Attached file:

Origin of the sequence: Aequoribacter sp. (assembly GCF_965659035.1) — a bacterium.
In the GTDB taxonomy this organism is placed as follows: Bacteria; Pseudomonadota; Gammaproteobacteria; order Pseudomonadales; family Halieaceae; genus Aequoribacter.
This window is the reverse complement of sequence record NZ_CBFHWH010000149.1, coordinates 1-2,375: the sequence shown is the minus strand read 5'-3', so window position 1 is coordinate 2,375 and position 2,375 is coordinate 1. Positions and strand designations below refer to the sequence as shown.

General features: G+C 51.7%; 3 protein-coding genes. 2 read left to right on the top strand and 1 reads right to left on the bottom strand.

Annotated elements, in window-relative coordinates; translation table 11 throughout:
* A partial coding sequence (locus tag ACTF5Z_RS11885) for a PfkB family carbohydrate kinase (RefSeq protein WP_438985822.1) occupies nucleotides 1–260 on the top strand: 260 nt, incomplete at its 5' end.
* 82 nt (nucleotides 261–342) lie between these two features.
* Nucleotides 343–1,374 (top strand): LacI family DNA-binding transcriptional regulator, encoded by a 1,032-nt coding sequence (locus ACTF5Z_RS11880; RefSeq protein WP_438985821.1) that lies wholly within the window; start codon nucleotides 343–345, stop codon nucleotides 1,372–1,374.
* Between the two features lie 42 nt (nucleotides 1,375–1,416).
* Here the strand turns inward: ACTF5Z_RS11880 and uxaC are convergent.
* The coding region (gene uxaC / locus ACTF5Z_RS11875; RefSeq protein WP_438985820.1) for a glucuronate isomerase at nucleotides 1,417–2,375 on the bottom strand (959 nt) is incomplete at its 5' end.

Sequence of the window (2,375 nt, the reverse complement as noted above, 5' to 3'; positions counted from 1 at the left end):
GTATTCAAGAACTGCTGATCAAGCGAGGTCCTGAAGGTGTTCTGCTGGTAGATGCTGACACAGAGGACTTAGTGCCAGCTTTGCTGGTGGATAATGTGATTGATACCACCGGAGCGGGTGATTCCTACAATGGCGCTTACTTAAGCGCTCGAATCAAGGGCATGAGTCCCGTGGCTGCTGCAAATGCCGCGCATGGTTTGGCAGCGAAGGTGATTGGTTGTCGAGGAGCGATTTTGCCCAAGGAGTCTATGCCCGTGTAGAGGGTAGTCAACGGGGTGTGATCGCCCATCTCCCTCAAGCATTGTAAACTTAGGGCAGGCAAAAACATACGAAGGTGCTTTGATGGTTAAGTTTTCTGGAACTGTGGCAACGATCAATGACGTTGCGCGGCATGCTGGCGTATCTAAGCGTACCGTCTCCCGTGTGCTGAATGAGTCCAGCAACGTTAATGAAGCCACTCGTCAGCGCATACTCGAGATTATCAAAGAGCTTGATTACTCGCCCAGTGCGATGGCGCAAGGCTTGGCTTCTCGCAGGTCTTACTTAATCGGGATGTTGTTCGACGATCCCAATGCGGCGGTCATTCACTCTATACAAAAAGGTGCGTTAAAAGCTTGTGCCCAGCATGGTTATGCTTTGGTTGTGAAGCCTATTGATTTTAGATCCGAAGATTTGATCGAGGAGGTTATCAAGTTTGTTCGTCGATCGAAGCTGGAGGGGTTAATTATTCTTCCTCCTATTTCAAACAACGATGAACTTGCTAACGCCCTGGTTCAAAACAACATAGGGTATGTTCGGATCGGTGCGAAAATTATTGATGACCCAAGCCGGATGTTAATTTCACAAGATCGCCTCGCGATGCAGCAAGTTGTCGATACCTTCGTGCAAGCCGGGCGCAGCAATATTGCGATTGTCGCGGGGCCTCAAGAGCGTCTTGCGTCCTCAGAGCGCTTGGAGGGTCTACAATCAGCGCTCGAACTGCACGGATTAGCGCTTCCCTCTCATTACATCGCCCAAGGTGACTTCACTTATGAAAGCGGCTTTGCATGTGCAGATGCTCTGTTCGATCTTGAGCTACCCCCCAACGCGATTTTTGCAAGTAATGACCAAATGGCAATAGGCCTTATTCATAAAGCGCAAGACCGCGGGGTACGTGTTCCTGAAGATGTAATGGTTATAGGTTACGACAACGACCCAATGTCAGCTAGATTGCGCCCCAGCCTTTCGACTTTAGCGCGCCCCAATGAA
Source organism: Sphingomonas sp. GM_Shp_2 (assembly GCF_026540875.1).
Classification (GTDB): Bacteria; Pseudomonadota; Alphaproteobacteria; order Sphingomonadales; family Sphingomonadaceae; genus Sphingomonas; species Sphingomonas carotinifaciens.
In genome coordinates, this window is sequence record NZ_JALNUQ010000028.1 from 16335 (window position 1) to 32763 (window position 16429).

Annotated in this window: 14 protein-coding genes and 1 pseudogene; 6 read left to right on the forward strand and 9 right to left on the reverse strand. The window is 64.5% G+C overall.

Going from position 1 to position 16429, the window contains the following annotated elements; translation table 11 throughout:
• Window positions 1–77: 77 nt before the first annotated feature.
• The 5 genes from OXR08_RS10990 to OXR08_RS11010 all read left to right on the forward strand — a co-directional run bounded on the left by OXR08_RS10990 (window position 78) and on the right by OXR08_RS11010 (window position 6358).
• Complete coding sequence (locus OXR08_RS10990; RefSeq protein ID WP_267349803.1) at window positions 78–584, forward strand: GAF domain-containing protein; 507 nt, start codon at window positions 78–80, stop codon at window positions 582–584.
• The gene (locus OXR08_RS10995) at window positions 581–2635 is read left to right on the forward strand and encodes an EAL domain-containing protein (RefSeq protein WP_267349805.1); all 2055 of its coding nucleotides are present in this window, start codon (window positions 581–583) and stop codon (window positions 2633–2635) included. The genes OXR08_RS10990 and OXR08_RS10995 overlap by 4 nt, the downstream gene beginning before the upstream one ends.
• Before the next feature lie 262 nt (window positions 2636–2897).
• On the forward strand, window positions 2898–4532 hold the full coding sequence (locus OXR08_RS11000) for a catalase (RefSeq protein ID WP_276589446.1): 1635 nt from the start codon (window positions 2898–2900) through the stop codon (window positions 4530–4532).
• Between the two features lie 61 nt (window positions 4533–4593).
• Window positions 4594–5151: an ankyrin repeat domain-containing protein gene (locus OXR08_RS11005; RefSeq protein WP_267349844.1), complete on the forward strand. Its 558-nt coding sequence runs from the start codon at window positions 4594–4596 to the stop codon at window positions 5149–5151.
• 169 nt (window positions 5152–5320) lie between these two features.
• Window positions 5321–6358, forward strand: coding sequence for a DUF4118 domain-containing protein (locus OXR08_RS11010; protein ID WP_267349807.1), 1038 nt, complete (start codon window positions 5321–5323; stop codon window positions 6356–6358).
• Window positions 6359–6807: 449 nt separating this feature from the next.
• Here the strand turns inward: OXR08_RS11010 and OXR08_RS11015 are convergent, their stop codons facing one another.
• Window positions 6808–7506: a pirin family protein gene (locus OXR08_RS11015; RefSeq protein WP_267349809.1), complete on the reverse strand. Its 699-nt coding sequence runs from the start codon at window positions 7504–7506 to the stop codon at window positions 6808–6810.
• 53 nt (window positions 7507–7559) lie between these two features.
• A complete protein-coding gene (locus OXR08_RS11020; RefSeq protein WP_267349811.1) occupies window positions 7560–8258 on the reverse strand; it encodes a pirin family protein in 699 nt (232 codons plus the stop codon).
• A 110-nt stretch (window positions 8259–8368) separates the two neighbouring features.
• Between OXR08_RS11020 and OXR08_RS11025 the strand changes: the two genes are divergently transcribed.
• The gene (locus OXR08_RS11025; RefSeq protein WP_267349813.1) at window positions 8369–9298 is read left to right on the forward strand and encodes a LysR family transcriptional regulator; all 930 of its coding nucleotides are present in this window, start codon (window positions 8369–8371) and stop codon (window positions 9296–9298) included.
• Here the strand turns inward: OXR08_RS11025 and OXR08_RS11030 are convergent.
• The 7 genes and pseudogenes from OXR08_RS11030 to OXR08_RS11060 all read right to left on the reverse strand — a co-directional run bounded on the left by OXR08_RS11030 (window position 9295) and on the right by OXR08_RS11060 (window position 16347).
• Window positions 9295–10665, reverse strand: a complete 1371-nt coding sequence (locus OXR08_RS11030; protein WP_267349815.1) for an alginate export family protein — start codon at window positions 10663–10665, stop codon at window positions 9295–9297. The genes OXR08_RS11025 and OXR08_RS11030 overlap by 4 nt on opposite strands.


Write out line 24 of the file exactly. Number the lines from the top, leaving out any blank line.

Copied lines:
• On the forward strand, window positions 2898–4532 hold the full coding sequence (locus OXR08_RS11000) for a catalase (RefSeq protein ID WP_276589446.1): 1635 nt from the start codon (window positions 2898–2900) through the stop codon (window positions 4530–4532).